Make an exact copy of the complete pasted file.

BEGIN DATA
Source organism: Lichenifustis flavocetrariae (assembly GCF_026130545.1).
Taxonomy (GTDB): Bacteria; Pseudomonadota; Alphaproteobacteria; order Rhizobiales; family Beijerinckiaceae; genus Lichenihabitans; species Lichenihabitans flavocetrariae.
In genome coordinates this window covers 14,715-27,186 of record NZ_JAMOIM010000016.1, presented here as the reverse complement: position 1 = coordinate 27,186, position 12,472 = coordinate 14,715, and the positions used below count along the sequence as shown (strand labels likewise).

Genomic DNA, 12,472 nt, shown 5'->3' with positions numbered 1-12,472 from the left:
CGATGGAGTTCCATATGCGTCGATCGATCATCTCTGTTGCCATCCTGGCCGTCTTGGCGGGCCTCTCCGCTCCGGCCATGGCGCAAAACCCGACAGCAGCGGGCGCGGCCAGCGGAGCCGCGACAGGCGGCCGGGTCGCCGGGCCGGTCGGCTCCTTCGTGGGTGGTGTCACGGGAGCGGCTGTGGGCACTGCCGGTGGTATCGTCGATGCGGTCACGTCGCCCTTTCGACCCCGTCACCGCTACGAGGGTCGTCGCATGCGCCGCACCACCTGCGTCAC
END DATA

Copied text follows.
Source organism: Lichenifustis flavocetrariae (assembly GCF_026130545.1).
Taxonomy (GTDB): Bacteria; Pseudomonadota; Alphaproteobacteria; order Rhizobiales; family Beijerinckiaceae; genus Lichenihabitans; species Lichenihabitans flavocetrariae.
In genome coordinates this window covers 14,715-27,186 of record NZ_JAMOIM010000016.1, presented here as the reverse complement: position 1 = coordinate 27,186, position 12,472 = coordinate 14,715, and the positions used below count along the sequence as shown (strand labels likewise).

Genomic DNA, 12,472 nt, shown 5'->3' with positions numbered 1-12,472 from the left:
CGATGGAGTTCCATATGCGTCGATCGATCATCTCTGTTGCCATCCTGGCCGTCTTGGCGGGCCTCTCCGCTCCGGCCATGGCGCAAAACCCGACAGCAGCGGGCGCGGCCAGCGGAGCCGCGACAGGCGGCCGGGTCGCCGGGCCGGTCGGCTCCTTCGTGGGTGGTGTCACGGGAGCGGCTGTGGGCACTGCCGGTGGTATCGTCGATGCGGTCACGTCGCCCTTTCGACCCCGTCACCGCTACGAGGGTCGTCGCATGCGCCGCACCACCTGCGTCAC